"And so Connie Williams filled out all the paperwork for me. And my mom didn't care what I studied, she was just glad that I was in college. She didn't say, 'Get a business degree, get a law degree, get this, get that,' so I chose theater."
Thomas and Gabel's worlds would collide on the first day of school, as they both sat in Kent Brown's "Introduction to Theater" class.
"I had some undergraduate courses to make up," remembers Gabel. "And, of course, because of the nerd I am, I was sitting on the front row, taking notes, having my little recorder in my hand. And toward the end of that first class, Kent says, 'Does anyone have any questions?' And Mike raises his hand in the back of the room and says, 'Is an El Camino a car or a truck?' And Kent looked at him and said, 'Oh, you're going to be trouble. Class dismissed.'"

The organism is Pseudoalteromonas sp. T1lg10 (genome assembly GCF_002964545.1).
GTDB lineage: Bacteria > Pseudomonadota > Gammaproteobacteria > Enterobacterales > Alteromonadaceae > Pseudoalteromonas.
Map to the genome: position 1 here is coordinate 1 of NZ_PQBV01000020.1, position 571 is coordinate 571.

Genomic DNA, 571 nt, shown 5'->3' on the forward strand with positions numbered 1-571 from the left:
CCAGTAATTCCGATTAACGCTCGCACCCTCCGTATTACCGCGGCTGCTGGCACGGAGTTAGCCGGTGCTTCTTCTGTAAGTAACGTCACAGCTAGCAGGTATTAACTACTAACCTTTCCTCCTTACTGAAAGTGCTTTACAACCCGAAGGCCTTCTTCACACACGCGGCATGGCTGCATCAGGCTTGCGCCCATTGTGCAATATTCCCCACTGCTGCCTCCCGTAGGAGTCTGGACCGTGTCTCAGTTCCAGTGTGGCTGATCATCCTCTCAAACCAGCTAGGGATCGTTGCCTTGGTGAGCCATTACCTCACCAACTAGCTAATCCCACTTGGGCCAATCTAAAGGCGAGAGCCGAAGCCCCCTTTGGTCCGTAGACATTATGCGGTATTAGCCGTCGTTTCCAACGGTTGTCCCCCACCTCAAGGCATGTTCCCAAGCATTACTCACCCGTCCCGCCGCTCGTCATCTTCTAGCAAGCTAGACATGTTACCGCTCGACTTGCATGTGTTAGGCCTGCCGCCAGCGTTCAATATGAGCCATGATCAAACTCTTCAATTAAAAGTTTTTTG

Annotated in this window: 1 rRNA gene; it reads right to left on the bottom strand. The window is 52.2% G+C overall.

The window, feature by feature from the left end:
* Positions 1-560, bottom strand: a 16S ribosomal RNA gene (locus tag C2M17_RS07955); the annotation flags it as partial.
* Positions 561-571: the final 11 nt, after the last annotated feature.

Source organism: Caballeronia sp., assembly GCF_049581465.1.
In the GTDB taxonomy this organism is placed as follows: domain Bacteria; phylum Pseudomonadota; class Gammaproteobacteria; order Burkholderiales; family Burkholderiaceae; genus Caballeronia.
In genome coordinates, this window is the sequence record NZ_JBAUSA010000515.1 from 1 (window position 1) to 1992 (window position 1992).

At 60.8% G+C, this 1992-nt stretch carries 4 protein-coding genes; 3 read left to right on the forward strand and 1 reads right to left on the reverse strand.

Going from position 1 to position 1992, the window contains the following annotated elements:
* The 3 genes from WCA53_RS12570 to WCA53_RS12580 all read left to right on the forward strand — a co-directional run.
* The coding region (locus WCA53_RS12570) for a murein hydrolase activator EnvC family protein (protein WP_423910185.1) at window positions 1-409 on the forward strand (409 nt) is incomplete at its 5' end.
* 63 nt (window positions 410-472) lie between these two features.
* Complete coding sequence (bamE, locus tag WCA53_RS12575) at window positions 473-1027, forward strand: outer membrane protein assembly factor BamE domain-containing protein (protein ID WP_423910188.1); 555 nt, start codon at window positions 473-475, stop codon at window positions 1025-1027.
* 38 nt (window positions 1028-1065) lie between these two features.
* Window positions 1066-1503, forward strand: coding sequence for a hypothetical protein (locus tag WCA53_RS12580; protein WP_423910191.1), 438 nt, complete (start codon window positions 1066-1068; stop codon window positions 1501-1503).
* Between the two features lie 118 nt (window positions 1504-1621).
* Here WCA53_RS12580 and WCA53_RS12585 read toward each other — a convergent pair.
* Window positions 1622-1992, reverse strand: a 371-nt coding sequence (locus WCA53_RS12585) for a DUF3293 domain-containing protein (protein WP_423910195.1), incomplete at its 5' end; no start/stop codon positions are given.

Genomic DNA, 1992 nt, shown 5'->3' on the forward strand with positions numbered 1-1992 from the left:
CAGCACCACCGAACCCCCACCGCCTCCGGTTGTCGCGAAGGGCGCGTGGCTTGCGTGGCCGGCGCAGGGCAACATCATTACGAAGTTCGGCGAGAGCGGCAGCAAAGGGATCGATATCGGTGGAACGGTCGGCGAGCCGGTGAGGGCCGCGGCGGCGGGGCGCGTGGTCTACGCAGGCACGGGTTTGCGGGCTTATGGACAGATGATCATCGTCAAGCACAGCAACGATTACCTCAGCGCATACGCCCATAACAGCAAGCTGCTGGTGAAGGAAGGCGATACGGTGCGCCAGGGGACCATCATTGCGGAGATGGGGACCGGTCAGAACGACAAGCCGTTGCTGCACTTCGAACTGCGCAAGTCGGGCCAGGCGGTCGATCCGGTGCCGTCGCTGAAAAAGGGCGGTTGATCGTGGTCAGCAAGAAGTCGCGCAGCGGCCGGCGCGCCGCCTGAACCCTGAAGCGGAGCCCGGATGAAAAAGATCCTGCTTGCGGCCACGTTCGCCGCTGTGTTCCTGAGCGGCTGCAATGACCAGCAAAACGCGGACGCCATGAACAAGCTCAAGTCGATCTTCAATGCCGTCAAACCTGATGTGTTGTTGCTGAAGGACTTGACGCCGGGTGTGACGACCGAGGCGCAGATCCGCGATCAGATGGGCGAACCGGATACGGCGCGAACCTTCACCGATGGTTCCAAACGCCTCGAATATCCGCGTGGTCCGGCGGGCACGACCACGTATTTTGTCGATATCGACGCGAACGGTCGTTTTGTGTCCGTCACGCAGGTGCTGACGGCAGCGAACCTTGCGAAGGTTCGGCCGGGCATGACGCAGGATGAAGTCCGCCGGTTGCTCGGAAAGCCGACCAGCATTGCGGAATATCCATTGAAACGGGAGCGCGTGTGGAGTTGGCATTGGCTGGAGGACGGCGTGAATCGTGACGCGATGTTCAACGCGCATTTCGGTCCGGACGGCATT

The two became friends first, hanging out with the other drama department students, getting to know each other through group events. But when they were cast as husband and wife in the department's production of Woody Allen's "Play it Again, Sam" and had to kiss on stage, things turned romantic.
"She said to me in class one day, 'He makes me laugh,'" remembers friend and classmate Warren Rosenaur. "'He's the funniest man. I fell in love with his humor. He makes me laugh every day I see him.'"
Thomas graduated a year after they married, and a decision had to be made.
"It was either Los Angeles, New York or Chicago," says Thomas. "Those were the three. So we decided if we were going to starve, we wanted to starve some place warm."
But their talent ensured that there was no starvation in their future. The two got work quickly and regularly: Thomas in commercials, Gabel in backing vocals and commercials, and both in theater. Thomas worked up his courage to do standup sets and even got an agent on his first round of head shot submissions -- unheard of in the notoriously competitive world of Los Angeles.